Basic survival:  How do you feed your family when there is NO JOB, NO PAYCHECK and the Benefits expire?      Robbery?  Somebody in DC needs to be thinking way ahead about this whole mess….. Short Term & Long Term;  Somebody – Anybody….


  21. $15300432 says:

    Really Really with all the problems this country has your wasting the taxpayers time on silliness

  22. Sirmunster says:

    I am all for it

  23. Rollo the bear says:

    How can I get dollar coins?  I have never received one as change, or from a bank.

  24. Get Real says:

    Coins are you kidding me.  How about eliminating the penny and the nickel, which actually cost more to produce than their value.  Get real!

    • Donna Odowd says:

      You can’t eliminate the penny!!  How would you buy, or get change for, something that is $1.23 if there is no penny?

      • NoDonkey says:

        In overseas military commissaries and base exchanges the penny was eliminated years ago.  They just round up or round down.  It’s far more convenient, who wants a bunch of pennies jingling around? 

  25. Big E says:

    What they are not saying in the article is that the Bureau of Engraving and Printing is Non-Appropriated. No tax dollars used to produce paper curency. They charge the Fed reserve which the get the money from banks. The Mint however is appropriated and operates on tax payer money. That’s why there are trailers full of dollar coins that the public doesn’t want. Where’s the waste? Plus the Rep that is pushing this is from Arizona where they mine the matterials to make coins. Paper curency is linen. Pratically no enviromental impact.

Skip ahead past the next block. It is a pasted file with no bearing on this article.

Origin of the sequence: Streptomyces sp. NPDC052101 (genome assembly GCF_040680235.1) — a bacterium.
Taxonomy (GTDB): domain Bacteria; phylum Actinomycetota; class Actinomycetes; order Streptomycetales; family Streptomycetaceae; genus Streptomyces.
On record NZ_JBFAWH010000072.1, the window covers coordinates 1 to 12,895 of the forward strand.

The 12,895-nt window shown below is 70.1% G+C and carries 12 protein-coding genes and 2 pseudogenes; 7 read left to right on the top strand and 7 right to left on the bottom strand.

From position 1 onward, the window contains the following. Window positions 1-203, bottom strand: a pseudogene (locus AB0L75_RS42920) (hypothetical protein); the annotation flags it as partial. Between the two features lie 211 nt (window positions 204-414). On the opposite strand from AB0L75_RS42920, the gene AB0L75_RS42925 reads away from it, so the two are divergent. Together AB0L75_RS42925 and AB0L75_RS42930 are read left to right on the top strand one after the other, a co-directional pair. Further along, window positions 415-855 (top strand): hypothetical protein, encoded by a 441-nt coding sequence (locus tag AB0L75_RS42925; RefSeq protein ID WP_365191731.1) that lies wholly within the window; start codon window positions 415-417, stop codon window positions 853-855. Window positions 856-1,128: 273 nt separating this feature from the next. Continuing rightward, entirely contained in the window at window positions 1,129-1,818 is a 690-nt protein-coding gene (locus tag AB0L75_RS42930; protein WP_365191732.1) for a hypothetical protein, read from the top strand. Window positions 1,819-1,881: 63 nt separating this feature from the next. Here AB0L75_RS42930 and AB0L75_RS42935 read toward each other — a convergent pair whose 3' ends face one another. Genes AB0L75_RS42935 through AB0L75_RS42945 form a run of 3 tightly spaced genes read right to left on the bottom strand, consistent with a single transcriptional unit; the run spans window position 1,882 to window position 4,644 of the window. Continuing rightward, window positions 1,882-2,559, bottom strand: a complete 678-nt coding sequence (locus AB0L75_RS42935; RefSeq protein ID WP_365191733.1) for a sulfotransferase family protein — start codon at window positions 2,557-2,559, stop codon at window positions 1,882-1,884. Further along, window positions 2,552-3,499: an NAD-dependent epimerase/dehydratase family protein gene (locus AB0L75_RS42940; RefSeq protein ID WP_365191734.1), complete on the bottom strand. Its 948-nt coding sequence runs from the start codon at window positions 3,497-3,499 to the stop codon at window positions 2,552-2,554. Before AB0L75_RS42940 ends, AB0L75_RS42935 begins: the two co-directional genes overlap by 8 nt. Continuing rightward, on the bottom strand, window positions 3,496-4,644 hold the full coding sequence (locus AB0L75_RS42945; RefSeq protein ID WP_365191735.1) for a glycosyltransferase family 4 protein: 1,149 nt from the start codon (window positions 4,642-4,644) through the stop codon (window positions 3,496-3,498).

• IT GUY II says:

      Both the U.S. Mint and the BEP are profit making bureaus. After manufacturing the money, it is sold at face value to the Federal Reserve for distribution to member banks and then to the public. The difference between the face value of the money and the cost to manufacture the money is the profit—called seigniorage. Even though the one cent and five cent coins cost more to manufacture than their face value, the U.S. Mint continues to generate profit from the sale of all coins sold to the Federal Reserve in addition to the sales of bullion and collectible coins.

      • Retired IRS says:

        The US Mint does a great job. We have some of the most interesting coins in the world. The American Gold Eagle Coin is perhaps the most beautiful coin in the world. On the other hard, the Bureau of Engraving and Printing produces some of the most boring bank notes in the world.

      • Fred says:

        This is incorrect.  The Private Federal Reserve Banks Purchases bills from the public Bureau of Engraving and Printing at cost, Seigniorage going to the banks.  The Fed purchases Coin at face value from the Government and the Government (we) get the seigniorage.  This is why the banks want dollar bills, they make money off of them (about $0.96 profit in a bankers pocket per $1 bill), whereas every time you take a $1 coint $0.68 pays the national debt.  So if you want to pay down the debt, without paying taxes it’s in your interest to use coin.

    • Retired IRS says:

      Big E, there are no free lunches. We the taxpayers end up paying for the dollar bills which cost a great deal more in the long run than dollar coins. Let’s join the rest of the world and abolish $1 bills and use coins. Myself, I rarely touch money.  These days almost all of my transactions are by debit card.